“Community law does not protect against claims of the party concerned when directed at a service lender in order to stop them from indexing harmful information, when it is legally published by a third party, on the grounds that, the party does not wish internet users to be able to access said information and instead wish for it to be forgotten”.
This was the answer proposed by the Advocate General* of the European Court of Justice, to the question posed by the National High Court, for the matter of Google Spain S.L. vs. The Spanish Data Protection Agency (AEPD). The Advocate General is clear about this matter: ““Community law does not protect against claims of the party concerned when directed at a service lender in order to stop them from indexing harmful information, when it is legally published by a third party, on the grounds that, the party does not wish internet users to be able to access said information and instead wish for it to be forgotten”.
The analysis proves that technology was not developed in order to invade people’s privacy, given that search engines respond to the need to find disperse information on the internet.
In this case, the problem is in determining if the right to cancellation and blocking of personal data is applicable against the company responsible for the search engine that had indexed the information. Individual rights are put up against rights of third parties, i.e. the internet users that access indexed information from the search engine. This is causing the regulation on data protection in relation to the instruments of the protection of fundamental rights to be analysed, weighing up the interests in question.
In the matter of Google vs. AEPD, the right to oblivion is established as someone’s wish to stop internet users from accessing certain information because it is harmful to them. But the party concerned does not oppose to the veracity of this data, nor does it question the legality of its publication. What the party is attempting to do is to bury history. It is attempting to hide and obscure something, without any justification apart from personal desire. For this reason, its aim clashes with the right to information and freedom of expression.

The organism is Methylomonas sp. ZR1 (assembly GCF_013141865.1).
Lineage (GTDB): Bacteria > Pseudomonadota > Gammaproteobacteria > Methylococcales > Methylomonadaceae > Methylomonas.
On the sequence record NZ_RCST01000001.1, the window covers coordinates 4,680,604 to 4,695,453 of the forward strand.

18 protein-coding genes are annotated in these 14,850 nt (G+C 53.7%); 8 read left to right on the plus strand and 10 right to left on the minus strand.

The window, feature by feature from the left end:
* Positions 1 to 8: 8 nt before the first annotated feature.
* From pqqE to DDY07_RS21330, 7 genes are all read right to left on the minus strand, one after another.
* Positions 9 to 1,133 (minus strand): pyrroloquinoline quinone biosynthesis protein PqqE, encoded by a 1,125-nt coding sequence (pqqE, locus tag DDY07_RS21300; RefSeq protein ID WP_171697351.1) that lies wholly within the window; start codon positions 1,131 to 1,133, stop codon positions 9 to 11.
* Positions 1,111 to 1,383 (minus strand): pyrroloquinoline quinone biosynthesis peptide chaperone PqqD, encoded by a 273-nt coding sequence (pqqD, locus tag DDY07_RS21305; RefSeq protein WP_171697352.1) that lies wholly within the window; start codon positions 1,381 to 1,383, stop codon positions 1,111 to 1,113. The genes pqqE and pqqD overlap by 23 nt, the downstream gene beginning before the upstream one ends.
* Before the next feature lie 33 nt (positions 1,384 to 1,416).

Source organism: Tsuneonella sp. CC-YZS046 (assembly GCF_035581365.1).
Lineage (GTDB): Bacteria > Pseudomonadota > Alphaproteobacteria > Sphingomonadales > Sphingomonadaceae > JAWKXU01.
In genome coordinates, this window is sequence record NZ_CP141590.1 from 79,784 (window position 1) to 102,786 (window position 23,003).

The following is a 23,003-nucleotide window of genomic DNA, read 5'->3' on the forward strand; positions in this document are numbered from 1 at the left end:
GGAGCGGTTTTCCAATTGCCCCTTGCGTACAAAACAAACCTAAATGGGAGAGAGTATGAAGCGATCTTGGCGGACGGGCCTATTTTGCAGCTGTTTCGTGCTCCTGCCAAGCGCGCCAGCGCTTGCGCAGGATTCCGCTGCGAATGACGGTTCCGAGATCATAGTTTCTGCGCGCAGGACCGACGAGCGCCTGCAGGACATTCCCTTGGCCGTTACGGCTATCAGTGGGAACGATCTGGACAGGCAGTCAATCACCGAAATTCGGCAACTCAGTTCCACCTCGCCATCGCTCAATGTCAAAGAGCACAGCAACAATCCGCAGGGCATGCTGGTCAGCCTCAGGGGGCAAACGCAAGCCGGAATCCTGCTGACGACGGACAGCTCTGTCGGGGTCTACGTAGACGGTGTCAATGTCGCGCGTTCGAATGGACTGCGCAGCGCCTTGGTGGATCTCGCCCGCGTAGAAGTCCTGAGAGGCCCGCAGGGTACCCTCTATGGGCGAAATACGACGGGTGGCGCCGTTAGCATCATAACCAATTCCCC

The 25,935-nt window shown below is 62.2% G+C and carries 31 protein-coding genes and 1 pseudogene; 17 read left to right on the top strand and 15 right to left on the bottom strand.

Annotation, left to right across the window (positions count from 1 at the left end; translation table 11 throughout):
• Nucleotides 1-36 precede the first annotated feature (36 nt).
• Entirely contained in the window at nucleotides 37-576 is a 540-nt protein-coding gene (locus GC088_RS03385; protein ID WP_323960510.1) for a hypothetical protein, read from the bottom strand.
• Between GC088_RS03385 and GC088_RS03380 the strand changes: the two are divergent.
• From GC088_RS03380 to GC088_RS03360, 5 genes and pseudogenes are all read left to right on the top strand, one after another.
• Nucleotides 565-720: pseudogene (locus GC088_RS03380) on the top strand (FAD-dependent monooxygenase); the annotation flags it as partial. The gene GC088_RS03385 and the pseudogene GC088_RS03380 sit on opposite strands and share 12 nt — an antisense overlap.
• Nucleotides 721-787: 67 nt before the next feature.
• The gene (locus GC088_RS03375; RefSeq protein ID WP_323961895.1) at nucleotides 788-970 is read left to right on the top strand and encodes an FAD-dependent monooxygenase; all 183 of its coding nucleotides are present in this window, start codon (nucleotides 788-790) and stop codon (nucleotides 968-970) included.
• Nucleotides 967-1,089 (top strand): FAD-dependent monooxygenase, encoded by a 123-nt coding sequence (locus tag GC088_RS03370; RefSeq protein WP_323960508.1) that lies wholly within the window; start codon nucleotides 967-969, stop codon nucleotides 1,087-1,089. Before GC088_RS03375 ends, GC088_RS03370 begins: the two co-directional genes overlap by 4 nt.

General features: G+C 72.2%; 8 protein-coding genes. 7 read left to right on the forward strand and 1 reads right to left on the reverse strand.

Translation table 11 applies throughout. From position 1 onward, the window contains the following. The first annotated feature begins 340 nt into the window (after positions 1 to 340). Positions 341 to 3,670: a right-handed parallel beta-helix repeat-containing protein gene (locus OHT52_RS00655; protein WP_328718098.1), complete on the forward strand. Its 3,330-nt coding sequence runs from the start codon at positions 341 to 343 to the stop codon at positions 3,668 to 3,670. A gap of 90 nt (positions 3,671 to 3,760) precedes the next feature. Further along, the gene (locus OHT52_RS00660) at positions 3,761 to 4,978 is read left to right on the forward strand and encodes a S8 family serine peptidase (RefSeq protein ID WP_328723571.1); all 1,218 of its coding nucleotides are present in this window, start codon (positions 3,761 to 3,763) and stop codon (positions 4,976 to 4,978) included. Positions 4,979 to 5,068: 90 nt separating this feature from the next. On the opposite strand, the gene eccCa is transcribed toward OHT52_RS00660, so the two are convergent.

Oblivion is not a right if used in order to hide information. The correction or deletion of information is not meant to exempt a person. Conversely, a very different effect may be reached using the same tool, that is to say, updating the data with current information and therefore without having to delete the past information.
In a democratic society, transparency is essential and the information society is the best vehicle for it, and it calls on the responsibility of individuals in order to manage errors positively, taking from it the lessons that it provides, instead of pretending that “it never happened”.
Essentially, the conclusions for the Advocate General lead us to consider that technology is neutral. It is not possible to blame actions carried out automatically by a search engine, as long as the codes of exclusion are respected, as well as the need to update information.
The right to oblivion should not be configured as an exceptionally powerful right, but instead it should respect the legal framework of the protection of fundamental rights, with limits that allow for the balance of freedom and rights of third parties.
(*) Niilo Jääskinen. Conclusions of the Advocate General, presented on the 25th of June, 2013. Matter C-131/12
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